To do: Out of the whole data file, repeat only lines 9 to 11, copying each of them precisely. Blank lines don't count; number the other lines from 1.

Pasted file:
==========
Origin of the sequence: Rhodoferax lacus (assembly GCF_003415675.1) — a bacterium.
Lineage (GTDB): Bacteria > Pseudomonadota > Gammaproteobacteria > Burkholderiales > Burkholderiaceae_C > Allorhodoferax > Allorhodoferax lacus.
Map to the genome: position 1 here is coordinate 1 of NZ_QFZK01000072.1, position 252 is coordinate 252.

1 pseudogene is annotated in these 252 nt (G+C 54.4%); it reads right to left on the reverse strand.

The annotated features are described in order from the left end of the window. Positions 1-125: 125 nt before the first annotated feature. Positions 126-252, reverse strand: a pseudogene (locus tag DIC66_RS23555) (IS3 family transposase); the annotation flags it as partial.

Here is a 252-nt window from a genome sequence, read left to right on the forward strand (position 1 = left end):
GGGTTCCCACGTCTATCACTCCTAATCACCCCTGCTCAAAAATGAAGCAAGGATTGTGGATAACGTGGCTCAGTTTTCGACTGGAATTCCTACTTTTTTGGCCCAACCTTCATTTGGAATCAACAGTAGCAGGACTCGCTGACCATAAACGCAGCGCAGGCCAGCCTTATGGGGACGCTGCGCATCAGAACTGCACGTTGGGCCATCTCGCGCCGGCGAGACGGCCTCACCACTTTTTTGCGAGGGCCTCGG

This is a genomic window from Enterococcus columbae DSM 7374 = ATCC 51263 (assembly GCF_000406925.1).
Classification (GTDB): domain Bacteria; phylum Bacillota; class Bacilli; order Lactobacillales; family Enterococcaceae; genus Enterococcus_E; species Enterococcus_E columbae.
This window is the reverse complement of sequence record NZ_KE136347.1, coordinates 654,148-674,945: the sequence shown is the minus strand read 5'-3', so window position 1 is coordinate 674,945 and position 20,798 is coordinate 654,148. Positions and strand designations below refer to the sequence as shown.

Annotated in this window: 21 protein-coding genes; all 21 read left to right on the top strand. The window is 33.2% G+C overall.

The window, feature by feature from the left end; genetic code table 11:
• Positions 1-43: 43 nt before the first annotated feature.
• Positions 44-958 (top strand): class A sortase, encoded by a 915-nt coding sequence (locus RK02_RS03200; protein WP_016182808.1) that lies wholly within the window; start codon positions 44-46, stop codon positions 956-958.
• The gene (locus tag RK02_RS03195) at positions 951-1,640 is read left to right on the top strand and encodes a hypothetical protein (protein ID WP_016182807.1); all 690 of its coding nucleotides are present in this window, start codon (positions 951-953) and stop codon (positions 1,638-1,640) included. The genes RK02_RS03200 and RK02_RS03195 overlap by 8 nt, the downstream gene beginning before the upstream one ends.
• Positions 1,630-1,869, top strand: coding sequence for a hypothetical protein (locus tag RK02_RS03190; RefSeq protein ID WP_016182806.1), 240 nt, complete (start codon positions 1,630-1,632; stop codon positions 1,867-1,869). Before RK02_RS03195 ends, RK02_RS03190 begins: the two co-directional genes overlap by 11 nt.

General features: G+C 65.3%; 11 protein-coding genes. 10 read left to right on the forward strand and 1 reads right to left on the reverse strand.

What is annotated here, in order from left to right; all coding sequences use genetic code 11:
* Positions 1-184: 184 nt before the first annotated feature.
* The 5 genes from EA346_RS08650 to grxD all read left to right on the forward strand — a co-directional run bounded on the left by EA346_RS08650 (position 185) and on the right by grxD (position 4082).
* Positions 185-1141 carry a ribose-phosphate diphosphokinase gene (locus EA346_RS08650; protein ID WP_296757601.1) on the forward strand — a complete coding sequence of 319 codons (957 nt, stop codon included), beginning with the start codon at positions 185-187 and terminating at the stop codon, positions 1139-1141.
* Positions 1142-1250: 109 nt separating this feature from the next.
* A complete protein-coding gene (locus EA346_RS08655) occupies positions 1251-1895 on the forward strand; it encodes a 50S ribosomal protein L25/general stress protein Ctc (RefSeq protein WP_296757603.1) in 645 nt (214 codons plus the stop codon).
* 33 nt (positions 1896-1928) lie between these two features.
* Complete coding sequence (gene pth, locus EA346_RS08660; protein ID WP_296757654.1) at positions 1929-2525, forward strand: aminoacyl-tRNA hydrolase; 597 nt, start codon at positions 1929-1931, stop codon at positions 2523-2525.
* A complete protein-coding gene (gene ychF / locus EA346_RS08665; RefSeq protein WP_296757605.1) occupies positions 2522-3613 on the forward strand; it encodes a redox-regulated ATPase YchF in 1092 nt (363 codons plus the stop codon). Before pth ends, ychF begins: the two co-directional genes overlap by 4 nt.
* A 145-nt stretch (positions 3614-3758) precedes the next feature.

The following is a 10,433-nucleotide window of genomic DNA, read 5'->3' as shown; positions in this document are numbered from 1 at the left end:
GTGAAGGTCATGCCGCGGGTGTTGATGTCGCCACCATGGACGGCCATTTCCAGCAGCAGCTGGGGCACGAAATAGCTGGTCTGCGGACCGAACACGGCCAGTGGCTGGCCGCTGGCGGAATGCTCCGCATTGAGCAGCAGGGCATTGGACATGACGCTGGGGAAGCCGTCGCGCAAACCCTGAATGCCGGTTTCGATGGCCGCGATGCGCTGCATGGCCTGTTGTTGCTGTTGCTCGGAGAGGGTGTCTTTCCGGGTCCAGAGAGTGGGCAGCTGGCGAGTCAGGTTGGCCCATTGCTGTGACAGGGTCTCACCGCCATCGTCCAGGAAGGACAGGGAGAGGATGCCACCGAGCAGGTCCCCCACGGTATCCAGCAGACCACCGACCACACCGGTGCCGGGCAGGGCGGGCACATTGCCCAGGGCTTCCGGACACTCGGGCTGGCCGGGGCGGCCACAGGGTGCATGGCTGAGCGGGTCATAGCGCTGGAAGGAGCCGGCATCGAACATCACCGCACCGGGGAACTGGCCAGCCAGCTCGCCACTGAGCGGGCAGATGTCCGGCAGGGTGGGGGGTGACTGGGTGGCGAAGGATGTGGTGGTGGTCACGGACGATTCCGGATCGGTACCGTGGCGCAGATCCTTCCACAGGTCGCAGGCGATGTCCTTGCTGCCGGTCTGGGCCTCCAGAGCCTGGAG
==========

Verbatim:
Classification (GTDB): domain Bacteria; phylum Bacillota; class Bacilli; order Lactobacillales; family Enterococcaceae; genus Enterococcus_E; species Enterococcus_E columbae.
This window is the reverse complement of sequence record NZ_KE136347.1, coordinates 654,148-674,945: the sequence shown is the minus strand read 5'-3', so window position 1 is coordinate 674,945 and position 20,798 is coordinate 654,148. Positions and strand designations below refer to the sequence as shown.

Annotated in this window: 21 protein-coding genes; all 21 read left to right on the top strand. The window is 33.2% G+C overall.